after Joseph Mallord William Turner

The Approach to Venice, engraved by Robert Wallis

1859

View this artwork by appointment, at Tate Britain's Prints and Drawings Rooms

Artist
After Joseph Mallord William Turner 1775–1851
Medium
Line engraving on paper
Dimensions
Image: 397 x 595 mm
Collection
Tate
Acquisition
Purchased 1988
Reference
T05193

Display caption

This engraving was published as a single plate in 1859. The original oil painting of the same title was exhibited at the Royal Academy in 1844 together with quotations from Rogers's 'Italy' and Byron's 'Childe Harold's Pilgrimage'. The two lines from Byron are linked with Turner's often repeated imagery of moonrise. One of his uses of this symbol of approaching night is to make allusions to decline and decay. Byron viewed Venice as a place fallen from greatness but possessed of great beauty, and if Turner shared this opinion, it is possible that in 'Approach to Venice' he used the moon to symbolise this perception of the city.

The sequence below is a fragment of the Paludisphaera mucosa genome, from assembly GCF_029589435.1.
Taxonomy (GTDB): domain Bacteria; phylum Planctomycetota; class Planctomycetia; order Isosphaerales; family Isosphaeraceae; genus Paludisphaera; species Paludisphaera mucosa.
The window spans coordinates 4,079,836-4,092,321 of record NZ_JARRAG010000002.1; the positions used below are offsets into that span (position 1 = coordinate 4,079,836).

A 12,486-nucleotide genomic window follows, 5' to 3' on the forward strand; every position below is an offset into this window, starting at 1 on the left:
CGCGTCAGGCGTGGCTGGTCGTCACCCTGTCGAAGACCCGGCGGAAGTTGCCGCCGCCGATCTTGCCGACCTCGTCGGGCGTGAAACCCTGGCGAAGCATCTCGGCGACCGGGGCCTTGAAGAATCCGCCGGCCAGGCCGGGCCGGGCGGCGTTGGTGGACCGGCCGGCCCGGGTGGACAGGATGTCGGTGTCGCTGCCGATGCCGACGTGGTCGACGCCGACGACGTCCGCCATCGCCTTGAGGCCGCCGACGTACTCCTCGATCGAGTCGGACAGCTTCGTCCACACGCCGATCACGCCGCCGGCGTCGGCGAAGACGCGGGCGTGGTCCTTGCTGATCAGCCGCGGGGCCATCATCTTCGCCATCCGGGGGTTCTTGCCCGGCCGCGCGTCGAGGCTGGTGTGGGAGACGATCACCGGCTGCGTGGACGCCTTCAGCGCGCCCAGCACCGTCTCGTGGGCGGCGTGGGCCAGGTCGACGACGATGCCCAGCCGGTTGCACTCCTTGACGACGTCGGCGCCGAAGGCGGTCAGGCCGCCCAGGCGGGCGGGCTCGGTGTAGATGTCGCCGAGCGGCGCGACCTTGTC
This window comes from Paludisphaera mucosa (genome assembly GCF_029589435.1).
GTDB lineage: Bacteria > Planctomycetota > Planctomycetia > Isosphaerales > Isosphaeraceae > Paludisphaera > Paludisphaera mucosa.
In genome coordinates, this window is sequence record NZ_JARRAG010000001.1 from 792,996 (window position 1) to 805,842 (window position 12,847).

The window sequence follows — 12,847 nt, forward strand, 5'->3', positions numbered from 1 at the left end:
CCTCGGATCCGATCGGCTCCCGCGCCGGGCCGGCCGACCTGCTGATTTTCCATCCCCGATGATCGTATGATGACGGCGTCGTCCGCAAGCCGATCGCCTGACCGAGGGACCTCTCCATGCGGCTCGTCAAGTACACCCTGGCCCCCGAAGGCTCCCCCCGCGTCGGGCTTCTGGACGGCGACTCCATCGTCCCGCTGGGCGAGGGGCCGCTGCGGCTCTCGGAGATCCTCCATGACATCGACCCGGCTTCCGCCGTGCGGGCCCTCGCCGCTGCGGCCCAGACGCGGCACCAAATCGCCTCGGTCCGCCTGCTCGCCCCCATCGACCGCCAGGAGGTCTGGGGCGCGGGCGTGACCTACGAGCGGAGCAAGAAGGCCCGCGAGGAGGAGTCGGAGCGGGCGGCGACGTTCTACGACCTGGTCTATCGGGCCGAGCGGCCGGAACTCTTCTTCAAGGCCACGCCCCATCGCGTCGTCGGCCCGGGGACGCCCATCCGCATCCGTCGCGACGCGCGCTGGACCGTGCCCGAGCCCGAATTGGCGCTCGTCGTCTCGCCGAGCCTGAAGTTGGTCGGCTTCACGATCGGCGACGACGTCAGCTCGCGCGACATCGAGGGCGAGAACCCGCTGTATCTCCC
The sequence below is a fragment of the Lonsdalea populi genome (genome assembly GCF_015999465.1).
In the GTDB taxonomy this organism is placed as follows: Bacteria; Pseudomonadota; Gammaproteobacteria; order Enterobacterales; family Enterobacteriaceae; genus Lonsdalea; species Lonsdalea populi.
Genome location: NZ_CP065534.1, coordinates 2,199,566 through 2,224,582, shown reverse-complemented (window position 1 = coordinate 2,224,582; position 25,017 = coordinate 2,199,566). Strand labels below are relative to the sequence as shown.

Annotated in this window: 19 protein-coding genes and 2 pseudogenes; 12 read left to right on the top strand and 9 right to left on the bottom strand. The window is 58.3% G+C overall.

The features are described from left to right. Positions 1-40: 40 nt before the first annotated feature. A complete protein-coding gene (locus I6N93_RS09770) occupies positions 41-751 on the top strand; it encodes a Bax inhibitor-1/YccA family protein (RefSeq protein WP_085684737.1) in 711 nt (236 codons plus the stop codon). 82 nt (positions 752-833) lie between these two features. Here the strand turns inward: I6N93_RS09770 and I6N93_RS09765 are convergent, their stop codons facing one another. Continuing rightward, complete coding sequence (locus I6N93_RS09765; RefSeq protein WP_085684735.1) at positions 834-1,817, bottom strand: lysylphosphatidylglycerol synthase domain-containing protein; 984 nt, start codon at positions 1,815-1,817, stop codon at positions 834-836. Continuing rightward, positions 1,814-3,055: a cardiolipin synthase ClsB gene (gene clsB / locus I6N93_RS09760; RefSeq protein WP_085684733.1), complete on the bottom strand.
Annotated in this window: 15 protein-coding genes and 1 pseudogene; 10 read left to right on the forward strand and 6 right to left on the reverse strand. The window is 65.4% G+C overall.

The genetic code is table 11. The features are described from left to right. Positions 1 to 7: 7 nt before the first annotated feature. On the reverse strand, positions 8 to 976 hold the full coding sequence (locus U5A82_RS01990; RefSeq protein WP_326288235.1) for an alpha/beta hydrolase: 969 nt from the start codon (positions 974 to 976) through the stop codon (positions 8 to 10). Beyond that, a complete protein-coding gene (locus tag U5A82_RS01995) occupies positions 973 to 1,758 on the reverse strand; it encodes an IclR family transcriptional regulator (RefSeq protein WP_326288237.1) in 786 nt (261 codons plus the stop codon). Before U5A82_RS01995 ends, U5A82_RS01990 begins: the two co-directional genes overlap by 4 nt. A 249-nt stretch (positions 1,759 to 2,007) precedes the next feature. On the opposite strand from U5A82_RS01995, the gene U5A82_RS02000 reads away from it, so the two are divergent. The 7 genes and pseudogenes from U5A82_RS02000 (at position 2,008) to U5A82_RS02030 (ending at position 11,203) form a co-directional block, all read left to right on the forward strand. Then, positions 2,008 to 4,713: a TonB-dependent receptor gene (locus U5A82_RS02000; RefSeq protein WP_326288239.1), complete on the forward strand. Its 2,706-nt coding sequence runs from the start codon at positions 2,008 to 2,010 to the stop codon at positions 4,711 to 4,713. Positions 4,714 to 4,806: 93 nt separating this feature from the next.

Gallery label, September 2004

Catalogue entry

T05193 The Approach to Venice engr. R. Wallis

Line-engraving 397 × 595 (15 5/8 × 23 7/16) on India paper laid on wove paper 644 × 822 (25 3/8 × 32 3/8); plate-mark 583 × 731 (22 15/16 × 28 3/4); Print Sellers' Association stamp below image b.l.
Purchased (Grant-in-Aid) 1988
Prov: ...; N.W. Lott and H.J. Gerrish Ltd, from whom bt by Tate Gallery
Lit: W.G. Rawlinson II 1913, no.679, engraver's proof (b); Lyles and Perkins 1989, p.79; Herrmann 1990, p.243

Engraver's proof of plate published singly 1859. Original oil painting: National Gallery of Art, Washington (Butlin and Joll 1984, no.412). This engraver's proof is stamped with the Printsellers' Association stamp, although Rawlinson does not mention the appearance of the stamps until the Remarque Proofs; they continued to appear until the fourth published state. For further information on the Printsellers' Association and the engraver see T05191.

The plate was published in London by Henry Graves who issued several of the large steel plates executed after Turner's death. It was reprinted in about 1894 by the Royal Institute of Painters Art Union.

Published in:
Tate Gallery: Illustrated Catalogue of Acquisitions 1986-88, London 1996